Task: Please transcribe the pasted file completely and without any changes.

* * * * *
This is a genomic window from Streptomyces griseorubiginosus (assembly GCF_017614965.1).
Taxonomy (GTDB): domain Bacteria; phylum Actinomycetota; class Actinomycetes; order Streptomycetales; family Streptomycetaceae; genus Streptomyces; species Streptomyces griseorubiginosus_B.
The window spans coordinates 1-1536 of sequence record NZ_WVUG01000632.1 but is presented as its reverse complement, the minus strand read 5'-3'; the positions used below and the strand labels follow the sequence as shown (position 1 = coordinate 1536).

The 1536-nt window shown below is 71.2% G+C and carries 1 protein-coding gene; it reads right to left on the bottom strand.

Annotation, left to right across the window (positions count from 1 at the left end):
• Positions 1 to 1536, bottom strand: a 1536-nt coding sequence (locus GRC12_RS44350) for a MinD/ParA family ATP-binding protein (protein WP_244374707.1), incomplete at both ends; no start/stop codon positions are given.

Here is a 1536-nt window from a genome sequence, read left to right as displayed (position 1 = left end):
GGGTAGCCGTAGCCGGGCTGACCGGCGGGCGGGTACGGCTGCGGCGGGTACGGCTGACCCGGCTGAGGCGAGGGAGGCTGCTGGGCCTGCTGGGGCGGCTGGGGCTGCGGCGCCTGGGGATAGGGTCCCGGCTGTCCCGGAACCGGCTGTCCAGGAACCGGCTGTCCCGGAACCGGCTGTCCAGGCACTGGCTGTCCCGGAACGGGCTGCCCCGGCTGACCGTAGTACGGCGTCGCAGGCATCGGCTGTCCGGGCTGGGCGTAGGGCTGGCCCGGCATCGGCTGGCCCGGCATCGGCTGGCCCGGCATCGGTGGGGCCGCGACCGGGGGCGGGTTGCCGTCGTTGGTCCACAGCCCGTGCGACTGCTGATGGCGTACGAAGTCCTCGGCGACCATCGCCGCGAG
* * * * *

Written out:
This is a genomic window from Streptomyces griseorubiginosus (assembly GCF_017614965.1).
Taxonomy (GTDB): domain Bacteria; phylum Actinomycetota; class Actinomycetes; order Streptomycetales; family Streptomycetaceae; genus Streptomyces; species Streptomyces griseorubiginosus_B.
The window spans coordinates 1-1536 of sequence record NZ_WVUG01000632.1 but is presented as its reverse complement, the minus strand read 5'-3'; the positions used below and the strand labels follow the sequence as shown (position 1 = coordinate 1536).

The 1536-nt window shown below is 71.2% G+C and carries 1 protein-coding gene; it reads right to left on the bottom strand.

Annotation, left to right across the window (positions count from 1 at the left end):
• Positions 1 to 1536, bottom strand: a 1536-nt coding sequence (locus GRC12_RS44350) for a MinD/ParA family ATP-binding protein (protein WP_244374707.1), incomplete at both ends; no start/stop codon positions are given.

Here is a 1536-nt window from a genome sequence, read left to right as displayed (position 1 = left end):
GGGTAGCCGTAGCCGGGCTGACCGGCGGGCGGGTACGGCTGCGGCGGGTACGGCTGACCCGGCTGAGGCGAGGGAGGCTGCTGGGCCTGCTGGGGCGGCTGGGGCTGCGGCGCCTGGGGATAGGGTCCCGGCTGTCCCGGAACCGGCTGTCCAGGAACCGGCTGTCCCGGAACCGGCTGTCCAGGCACTGGCTGTCCCGGAACGGGCTGCCCCGGCTGACCGTAGTACGGCGTCGCAGGCATCGGCTGTCCGGGCTGGGCGTAGGGCTGGCCCGGCATCGGCTGGCCCGGCATCGGCTGGCCCGGCATCGGTGGGGCCGCGACCGGGGGCGGGTTGCCGTCGTTGGTCCACAGCCCGTGCGACTGCTGATGGCGTACGAAGTCCTCGGCGACCATCGCCGCGAG